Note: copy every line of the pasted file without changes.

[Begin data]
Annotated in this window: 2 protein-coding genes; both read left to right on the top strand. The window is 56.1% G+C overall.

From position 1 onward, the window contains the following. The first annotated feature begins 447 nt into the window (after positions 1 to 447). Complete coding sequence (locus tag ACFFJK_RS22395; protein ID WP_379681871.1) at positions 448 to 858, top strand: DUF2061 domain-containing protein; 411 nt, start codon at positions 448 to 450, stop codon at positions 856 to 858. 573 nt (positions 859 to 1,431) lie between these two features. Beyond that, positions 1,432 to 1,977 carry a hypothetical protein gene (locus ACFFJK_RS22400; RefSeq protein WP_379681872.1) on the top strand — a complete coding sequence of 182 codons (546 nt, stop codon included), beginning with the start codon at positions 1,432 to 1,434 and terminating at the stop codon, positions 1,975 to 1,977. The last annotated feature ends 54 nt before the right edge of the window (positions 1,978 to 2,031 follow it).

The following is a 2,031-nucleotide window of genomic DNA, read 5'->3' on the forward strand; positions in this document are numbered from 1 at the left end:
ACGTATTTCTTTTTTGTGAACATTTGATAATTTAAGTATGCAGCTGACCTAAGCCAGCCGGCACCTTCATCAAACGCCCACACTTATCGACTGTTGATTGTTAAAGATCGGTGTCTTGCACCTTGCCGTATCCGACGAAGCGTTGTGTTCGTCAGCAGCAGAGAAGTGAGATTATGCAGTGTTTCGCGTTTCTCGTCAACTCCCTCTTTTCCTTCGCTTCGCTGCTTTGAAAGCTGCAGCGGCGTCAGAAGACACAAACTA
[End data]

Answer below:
Annotated in this window: 2 protein-coding genes; both read left to right on the top strand. The window is 56.1% G+C overall.

From position 1 onward, the window contains the following. The first annotated feature begins 447 nt into the window (after positions 1 to 447). Complete coding sequence (locus tag ACFFJK_RS22395; protein ID WP_379681871.1) at positions 448 to 858, top strand: DUF2061 domain-containing protein; 411 nt, start codon at positions 448 to 450, stop codon at positions 856 to 858. 573 nt (positions 859 to 1,431) lie between these two features. Beyond that, positions 1,432 to 1,977 carry a hypothetical protein gene (locus ACFFJK_RS22400; RefSeq protein WP_379681872.1) on the top strand — a complete coding sequence of 182 codons (546 nt, stop codon included), beginning with the start codon at positions 1,432 to 1,434 and terminating at the stop codon, positions 1,975 to 1,977. The last annotated feature ends 54 nt before the right edge of the window (positions 1,978 to 2,031 follow it).

The following is a 2,031-nucleotide window of genomic DNA, read 5'->3' on the forward strand; positions in this document are numbered from 1 at the left end:
ACGTATTTCTTTTTTGTGAACATTTGATAATTTAAGTATGCAGCTGACCTAAGCCAGCCGGCACCTTCATCAAACGCCCACACTTATCGACTGTTGATTGTTAAAGATCGGTGTCTTGCACCTTGCCGTATCCGACGAAGCGTTGTGTTCGTCAGCAGCAGAGAAGTGAGATTATGCAGTGTTTCGCGTTTCTCGTCAACTCCCTCTTTTCCTTCGCTTCGCTGCTTTGAAAGCTGCAGCGGCGTCAGAAGACACAAACTA